Sometimes the conversations I have with myself can sound a lot like job interviews. My inner guide is actually a program director, with a shirt starched too stiff and a really ugly tie. We sit down for our periodic chats, and he eyes me over his thin-rimmed glasses and asks the stale old question: Where do you see yourself in five years?
In real interview situations, of course, I smile a big smile and make something up. But when dealing with my own psyche I can be (I have to be) real. This is a big question. And it’s a good thought to ponder, since I’m not likely to be much of anywhere unless I start working for it.
The only trouble is, I don’t really know. I have some scattered, hazy plans for self-improvement, some pie-in-the-sky dreams of fame and fortune, but very few concrete, definite, workable hopes for my life. Mostly, I’m thinking about my professional life. I like my current job, but I can’t seem to develop a practical trajectory for anything that resembles a “career.” So I sit still, and I’m afraid–deathly afraid–of stagnating. I run into old college friends, and the question has now become, not “So what are you doing these days?” but “So are you still at that publishing place?” Followed quickly by, “So are you seeing anyone?”
Of course I don’t want to make my life plans based on the opinions of those around me, but it’s getting to be just a little bit demoralizing. Yeah, I’m sitting still in the same job, and no, I’m not making any great strides toward my “vocation” or anything resembling a larger life picture. I lead a very small life. Five years ago, I have to be honest–this is not where I would have seen myself in five years. As my youngest sister would say, “Gee, failure much?”
For now, my work is just about the only thing I can lay concrete plans for, since any other serious life moves aren’t things I have much control over. (Sure, I’d probably be okay with being married in five years, but that part isn’t really up to me. Capice?) So, without becoming a workaholic, maybe it’s time to start investing more of my energy there.
It’s a challenge we all face as single Catholics, especially we single Catholic women. I know for myself, and for many of my close friends, our whole current life situation is a surprise. We were raised and educated to focus on “finding our vocations” (i.e., marriage, religious, or consecrated life); the word “career” never even came up. In fact, “career woman” tended to come across as more a dirty word than something to aspire to in the circles I grew up in. We were going to be wives and mothers or nuns. And this is not meant to come across as a slap at that mindset; I think it’s a beautiful one. But God seems to have had other plans for me, and for many other wonderful women. When it became clear in the weeks and months leading up to college graduation that Mr. Right (or Ideal Convent) wasn’t anywhere nearby, we were gently urged by wise Catholic mentors to “do our best,” but the advice didn’t get much farther than that. So we all did our best.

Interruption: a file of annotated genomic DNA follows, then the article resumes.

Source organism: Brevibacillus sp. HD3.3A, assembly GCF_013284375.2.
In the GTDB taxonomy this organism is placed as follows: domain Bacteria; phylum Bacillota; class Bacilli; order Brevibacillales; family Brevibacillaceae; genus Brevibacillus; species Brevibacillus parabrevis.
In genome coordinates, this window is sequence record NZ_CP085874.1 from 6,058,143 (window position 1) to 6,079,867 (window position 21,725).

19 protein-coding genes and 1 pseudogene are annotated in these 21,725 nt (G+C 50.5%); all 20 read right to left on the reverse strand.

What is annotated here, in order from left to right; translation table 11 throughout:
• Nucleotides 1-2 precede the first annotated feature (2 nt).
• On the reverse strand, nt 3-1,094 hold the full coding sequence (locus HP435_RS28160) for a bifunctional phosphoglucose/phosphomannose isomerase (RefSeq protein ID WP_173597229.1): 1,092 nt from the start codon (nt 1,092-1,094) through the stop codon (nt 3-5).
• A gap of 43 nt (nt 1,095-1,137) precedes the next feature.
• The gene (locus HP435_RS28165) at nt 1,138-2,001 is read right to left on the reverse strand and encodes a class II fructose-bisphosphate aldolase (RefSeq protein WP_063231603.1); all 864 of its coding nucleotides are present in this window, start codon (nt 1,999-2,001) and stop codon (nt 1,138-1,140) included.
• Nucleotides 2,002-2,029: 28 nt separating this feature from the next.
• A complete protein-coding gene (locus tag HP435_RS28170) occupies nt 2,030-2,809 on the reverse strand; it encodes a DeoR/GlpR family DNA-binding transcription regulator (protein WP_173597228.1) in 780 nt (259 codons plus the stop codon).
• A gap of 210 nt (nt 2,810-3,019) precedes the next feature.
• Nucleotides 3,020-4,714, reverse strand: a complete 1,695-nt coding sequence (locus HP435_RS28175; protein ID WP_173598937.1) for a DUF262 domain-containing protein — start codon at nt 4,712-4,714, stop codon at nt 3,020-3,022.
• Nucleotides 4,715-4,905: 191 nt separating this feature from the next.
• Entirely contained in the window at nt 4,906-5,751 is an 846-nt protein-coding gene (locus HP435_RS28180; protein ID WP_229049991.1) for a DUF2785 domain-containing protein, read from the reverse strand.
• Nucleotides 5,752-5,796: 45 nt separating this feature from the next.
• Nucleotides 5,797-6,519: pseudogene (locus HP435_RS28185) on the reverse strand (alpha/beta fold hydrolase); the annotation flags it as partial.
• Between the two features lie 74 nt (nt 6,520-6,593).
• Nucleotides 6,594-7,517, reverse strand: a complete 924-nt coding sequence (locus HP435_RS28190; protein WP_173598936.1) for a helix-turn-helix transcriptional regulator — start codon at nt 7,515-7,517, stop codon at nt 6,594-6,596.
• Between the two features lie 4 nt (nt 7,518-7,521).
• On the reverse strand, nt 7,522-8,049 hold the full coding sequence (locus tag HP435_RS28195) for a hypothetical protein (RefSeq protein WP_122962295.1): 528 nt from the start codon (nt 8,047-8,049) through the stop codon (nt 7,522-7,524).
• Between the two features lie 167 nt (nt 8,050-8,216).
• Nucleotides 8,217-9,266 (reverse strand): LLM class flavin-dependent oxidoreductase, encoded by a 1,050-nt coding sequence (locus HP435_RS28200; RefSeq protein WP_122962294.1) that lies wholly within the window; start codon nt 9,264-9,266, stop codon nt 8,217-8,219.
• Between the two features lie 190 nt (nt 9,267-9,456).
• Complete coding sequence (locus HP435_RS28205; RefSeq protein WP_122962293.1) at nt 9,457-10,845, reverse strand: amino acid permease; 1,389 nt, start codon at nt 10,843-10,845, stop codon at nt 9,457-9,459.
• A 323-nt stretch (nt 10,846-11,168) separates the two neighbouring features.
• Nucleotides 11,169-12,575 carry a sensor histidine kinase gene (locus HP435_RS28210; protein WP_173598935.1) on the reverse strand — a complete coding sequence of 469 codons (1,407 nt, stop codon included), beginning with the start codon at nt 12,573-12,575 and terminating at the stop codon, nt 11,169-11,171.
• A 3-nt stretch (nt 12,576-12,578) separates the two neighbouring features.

Most of my non-engaged girlfriends took jobs as teachers or nannies or went on for more school. I sat through three (count them: three) grueling interviews for teaching positions at various local Catholic schools and realized as I walked out of #3 that the idea of teaching made me itch. And having spent basically my whole life as a sort of built-in nanny (oldest of 7 and always the oldest, “most responsible” girl on the block/in the homeschool co-op/in the parish…), that idea was right out, too. Then I got offered an internship with a publishing company, received some excellent advice to take it and did so, and the rest is history.
That’s all well and good; but I can’t shake the uncomfortable feeling now, three years later, that it was all nothing more than an accident, or a lucky coincidence, and certainly not something I can replicate in the future. I will air a grievance that’s been growing with me since I stepped off the platform diploma in hand back in May 2008: Where are the career mentors for good Catholic girls who find themselves, whether they planned it or not, thrust into the working world? Should I feel guilty for–I dunno–even kind of liking it? Should I just plan to cross my arms and sit still in a $35k-per-year + benefits desk job, sharing a house with three or four women, and waiting until **My Vocation** finally makes an appearance? Or is it okay that I’ve gone after a job I can sink my teeth (and even a bit of passion) into? Is it okay that my work excites me, and that I could see myself moving forward with this and maybe even making something of it in five, ten, twenty years?
Maybe this time is a gift.
Then what am I waiting for? Where do I see myself in five years? It’s time to start taking that question seriously.